The U.S. Department of Education increased its monitoring of ITT Educational Services last month after the Securities and Exchange Commission filed civil fraud charges against the for-profit college giant and two executives, the company disclosed Friday.
Education Department officials have required ITT to provide cash flow projections every two weeks, along with other information about “important financial transactions,” planned school closures and anticipated new program offerings.
The company also must provide the department with a monthly roster of its approximately 51,000 students, detailing their anticipated graduation date, enrollment status and individual contact information.
“We intend to compile the requested information and submit it to the [Education Department] according to the schedule specified,” the company told investors.
ITT already was operating under the more restrictive conditions on its access to federal money known as heightened cash monitoring, which the Education Department imposed last year after the company failed to file annual financial and compliance audits on time. The company said Friday it anticipated that its “institutions will be subject to [heightened cash monitoring] until at least Nov. 4, 2019.”
The new monitoring requirements don’t change the heightened cash monitoring status, but they do provide Education Department officials more real-time information about the company’s finances.
Officials said last year that they were caught off guard when aid restrictions on Corinthian Colleges sent that company into a liquidity crisis. The department has also been criticized for not having the proper systems in place to monitor the finances of large, publicly traded for-profit education companies like ITT.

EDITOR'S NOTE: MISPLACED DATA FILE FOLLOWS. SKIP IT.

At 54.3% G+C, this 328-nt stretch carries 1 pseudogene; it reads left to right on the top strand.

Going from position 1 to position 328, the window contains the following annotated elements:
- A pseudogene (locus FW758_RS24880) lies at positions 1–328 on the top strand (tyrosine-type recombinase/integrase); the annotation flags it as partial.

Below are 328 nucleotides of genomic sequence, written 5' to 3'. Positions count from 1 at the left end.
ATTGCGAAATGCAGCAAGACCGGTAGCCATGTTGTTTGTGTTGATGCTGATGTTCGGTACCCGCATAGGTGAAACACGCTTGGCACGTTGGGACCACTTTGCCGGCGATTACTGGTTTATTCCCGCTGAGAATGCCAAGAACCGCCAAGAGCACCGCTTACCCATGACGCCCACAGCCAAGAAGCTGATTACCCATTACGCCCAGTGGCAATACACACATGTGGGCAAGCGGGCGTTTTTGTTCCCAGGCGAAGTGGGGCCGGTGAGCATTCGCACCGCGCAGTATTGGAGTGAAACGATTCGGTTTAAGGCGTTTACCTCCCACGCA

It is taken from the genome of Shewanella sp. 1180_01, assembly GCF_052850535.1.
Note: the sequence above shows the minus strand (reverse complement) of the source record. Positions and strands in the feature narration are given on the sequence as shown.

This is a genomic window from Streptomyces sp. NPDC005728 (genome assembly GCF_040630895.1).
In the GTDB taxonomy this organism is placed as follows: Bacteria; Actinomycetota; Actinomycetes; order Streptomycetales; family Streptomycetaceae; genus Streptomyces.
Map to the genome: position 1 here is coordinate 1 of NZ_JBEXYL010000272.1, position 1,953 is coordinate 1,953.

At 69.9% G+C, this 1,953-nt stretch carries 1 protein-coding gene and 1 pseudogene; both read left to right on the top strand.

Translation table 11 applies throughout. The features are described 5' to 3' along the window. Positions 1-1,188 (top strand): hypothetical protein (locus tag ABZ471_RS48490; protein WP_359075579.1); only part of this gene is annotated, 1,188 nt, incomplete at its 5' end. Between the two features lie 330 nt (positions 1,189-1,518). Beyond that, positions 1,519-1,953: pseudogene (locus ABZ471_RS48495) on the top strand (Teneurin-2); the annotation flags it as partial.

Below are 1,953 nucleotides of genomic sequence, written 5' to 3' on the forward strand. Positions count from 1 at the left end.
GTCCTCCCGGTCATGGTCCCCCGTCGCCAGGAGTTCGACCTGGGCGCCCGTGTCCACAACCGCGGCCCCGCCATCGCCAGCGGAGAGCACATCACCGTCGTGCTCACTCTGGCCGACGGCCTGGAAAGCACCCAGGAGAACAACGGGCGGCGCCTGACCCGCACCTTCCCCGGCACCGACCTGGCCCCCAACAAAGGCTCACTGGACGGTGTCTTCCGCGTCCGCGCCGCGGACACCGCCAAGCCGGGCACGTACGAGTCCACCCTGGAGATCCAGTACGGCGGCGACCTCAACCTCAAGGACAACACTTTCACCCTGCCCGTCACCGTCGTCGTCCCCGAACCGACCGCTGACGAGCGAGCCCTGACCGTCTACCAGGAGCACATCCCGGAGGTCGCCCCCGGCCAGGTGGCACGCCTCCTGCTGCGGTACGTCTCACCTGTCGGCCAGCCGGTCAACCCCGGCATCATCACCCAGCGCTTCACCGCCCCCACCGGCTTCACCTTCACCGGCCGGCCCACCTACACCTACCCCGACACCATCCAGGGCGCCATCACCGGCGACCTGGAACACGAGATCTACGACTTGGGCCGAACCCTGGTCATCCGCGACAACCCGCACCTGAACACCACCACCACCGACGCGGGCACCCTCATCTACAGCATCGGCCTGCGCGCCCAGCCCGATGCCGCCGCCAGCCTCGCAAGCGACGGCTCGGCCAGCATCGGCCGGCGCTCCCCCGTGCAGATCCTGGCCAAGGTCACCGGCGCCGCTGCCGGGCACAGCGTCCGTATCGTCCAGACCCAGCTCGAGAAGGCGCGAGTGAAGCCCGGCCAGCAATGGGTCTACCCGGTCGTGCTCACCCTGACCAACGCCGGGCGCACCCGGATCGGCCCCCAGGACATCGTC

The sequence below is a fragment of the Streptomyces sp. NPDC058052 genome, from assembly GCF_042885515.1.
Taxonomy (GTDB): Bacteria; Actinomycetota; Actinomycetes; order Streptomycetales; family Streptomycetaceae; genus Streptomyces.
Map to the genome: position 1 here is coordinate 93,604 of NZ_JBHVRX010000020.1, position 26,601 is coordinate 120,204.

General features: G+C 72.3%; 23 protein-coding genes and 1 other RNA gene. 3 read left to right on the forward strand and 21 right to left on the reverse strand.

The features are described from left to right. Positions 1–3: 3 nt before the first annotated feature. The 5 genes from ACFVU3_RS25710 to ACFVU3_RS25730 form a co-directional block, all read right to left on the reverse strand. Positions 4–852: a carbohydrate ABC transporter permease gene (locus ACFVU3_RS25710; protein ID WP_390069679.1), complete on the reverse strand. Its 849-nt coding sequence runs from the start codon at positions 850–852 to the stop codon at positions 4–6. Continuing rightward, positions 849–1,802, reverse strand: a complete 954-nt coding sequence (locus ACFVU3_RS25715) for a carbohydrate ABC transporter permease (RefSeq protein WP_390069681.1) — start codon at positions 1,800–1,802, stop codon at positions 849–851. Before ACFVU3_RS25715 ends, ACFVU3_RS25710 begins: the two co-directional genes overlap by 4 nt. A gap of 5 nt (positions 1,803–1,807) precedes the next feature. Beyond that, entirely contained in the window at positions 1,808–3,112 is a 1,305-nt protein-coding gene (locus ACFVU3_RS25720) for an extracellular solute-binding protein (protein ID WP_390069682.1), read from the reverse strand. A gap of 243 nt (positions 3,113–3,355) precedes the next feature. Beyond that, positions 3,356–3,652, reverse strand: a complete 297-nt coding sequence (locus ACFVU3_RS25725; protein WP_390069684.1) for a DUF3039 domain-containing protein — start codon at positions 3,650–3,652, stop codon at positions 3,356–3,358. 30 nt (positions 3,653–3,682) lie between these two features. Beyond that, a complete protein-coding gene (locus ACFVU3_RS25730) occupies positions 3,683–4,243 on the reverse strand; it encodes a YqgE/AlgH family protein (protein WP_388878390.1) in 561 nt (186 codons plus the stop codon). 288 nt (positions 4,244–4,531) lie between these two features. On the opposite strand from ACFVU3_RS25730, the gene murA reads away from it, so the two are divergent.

ITT also said Friday that regulators in New York and California had suspended their ability to enroll student veterans receiving GI Bill benefits in those states. And the company faces an ongoing legal challenge from the Consumer Financial Protection Bureau, which has sued ITT over allegations of predatory lending practices.
Senator Dick Durbin, an Illinois Democrat, has criticized ITT in the wake of the SEC's charges (and prior to their filing). Last week he said the company was being hypocritical by complaining that its time in court to defend itself was long overdue, while ITT simultaneously continues to prohibit students from filing suit in court against the company.
ITT's CEO, Kevin Modany, fired back at Durbin on Friday in a lengthy written statement. Modany, who along with another ITT official, was charged personally in the SEC's lawsuit, reiterated that the company would fight both the SEC and CFPB allegations. "I want to make clear that we could not more vehemently disagree with the substance and the basis for these two unjust complaints," he said.
-- Paul Fain contributed to this article.